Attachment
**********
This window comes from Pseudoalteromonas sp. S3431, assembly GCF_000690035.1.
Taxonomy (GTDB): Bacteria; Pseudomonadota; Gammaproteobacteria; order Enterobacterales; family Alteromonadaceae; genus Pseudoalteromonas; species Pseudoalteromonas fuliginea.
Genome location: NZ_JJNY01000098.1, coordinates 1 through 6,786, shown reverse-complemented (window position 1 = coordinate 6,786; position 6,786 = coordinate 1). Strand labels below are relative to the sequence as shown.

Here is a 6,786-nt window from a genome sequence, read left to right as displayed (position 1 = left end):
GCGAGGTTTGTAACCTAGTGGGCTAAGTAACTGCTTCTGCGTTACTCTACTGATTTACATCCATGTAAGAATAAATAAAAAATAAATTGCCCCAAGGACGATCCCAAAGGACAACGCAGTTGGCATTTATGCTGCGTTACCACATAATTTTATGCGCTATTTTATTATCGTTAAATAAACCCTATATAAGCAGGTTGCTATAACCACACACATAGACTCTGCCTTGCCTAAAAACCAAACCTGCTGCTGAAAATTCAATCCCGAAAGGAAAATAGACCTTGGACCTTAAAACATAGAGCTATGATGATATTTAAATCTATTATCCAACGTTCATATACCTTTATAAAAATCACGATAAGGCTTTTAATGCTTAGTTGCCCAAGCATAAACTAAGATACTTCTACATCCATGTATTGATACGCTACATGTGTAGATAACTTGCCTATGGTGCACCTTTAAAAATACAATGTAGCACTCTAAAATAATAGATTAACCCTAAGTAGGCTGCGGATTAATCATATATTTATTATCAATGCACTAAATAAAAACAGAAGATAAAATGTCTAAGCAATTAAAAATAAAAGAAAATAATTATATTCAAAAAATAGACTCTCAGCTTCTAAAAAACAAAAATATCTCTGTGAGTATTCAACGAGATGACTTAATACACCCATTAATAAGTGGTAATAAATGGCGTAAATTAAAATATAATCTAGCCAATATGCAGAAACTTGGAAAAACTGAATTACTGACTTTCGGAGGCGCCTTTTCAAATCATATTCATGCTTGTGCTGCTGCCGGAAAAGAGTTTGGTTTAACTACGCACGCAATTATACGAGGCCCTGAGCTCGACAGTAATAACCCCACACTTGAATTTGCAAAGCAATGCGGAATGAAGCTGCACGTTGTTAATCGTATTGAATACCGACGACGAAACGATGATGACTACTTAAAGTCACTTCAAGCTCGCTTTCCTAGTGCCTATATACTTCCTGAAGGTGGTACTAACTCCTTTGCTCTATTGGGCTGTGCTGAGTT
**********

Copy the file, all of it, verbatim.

This window comes from Pseudoalteromonas sp. S3431, assembly GCF_000690035.1.
Taxonomy (GTDB): Bacteria; Pseudomonadota; Gammaproteobacteria; order Enterobacterales; family Alteromonadaceae; genus Pseudoalteromonas; species Pseudoalteromonas fuliginea.
Genome location: NZ_JJNY01000098.1, coordinates 1 through 6,786, shown reverse-complemented (window position 1 = coordinate 6,786; position 6,786 = coordinate 1). Strand labels below are relative to the sequence as shown.

Here is a 6,786-nt window from a genome sequence, read left to right as displayed (position 1 = left end):
GCGAGGTTTGTAACCTAGTGGGCTAAGTAACTGCTTCTGCGTTACTCTACTGATTTACATCCATGTAAGAATAAATAAAAAATAAATTGCCCCAAGGACGATCCCAAAGGACAACGCAGTTGGCATTTATGCTGCGTTACCACATAATTTTATGCGCTATTTTATTATCGTTAAATAAACCCTATATAAGCAGGTTGCTATAACCACACACATAGACTCTGCCTTGCCTAAAAACCAAACCTGCTGCTGAAAATTCAATCCCGAAAGGAAAATAGACCTTGGACCTTAAAACATAGAGCTATGATGATATTTAAATCTATTATCCAACGTTCATATACCTTTATAAAAATCACGATAAGGCTTTTAATGCTTAGTTGCCCAAGCATAAACTAAGATACTTCTACATCCATGTATTGATACGCTACATGTGTAGATAACTTGCCTATGGTGCACCTTTAAAAATACAATGTAGCACTCTAAAATAATAGATTAACCCTAAGTAGGCTGCGGATTAATCATATATTTATTATCAATGCACTAAATAAAAACAGAAGATAAAATGTCTAAGCAATTAAAAATAAAAGAAAATAATTATATTCAAAAAATAGACTCTCAGCTTCTAAAAAACAAAAATATCTCTGTGAGTATTCAACGAGATGACTTAATACACCCATTAATAAGTGGTAATAAATGGCGTAAATTAAAATATAATCTAGCCAATATGCAGAAACTTGGAAAAACTGAATTACTGACTTTCGGAGGCGCCTTTTCAAATCATATTCATGCTTGTGCTGCTGCCGGAAAAGAGTTTGGTTTAACTACGCACGCAATTATACGAGGCCCTGAGCTCGACAGTAATAACCCCACACTTGAATTTGCAAAGCAATGCGGAATGAAGCTGCACGTTGTTAATCGTATTGAATACCGACGACGAAACGATGATGACTACTTAAAGTCACTTCAAGCTCGCTTTCCTAGTGCCTATATACTTCCTGAAGGTGGTACTAACTCCTTTGCTCTATTGGGCTGTGCTGAGTT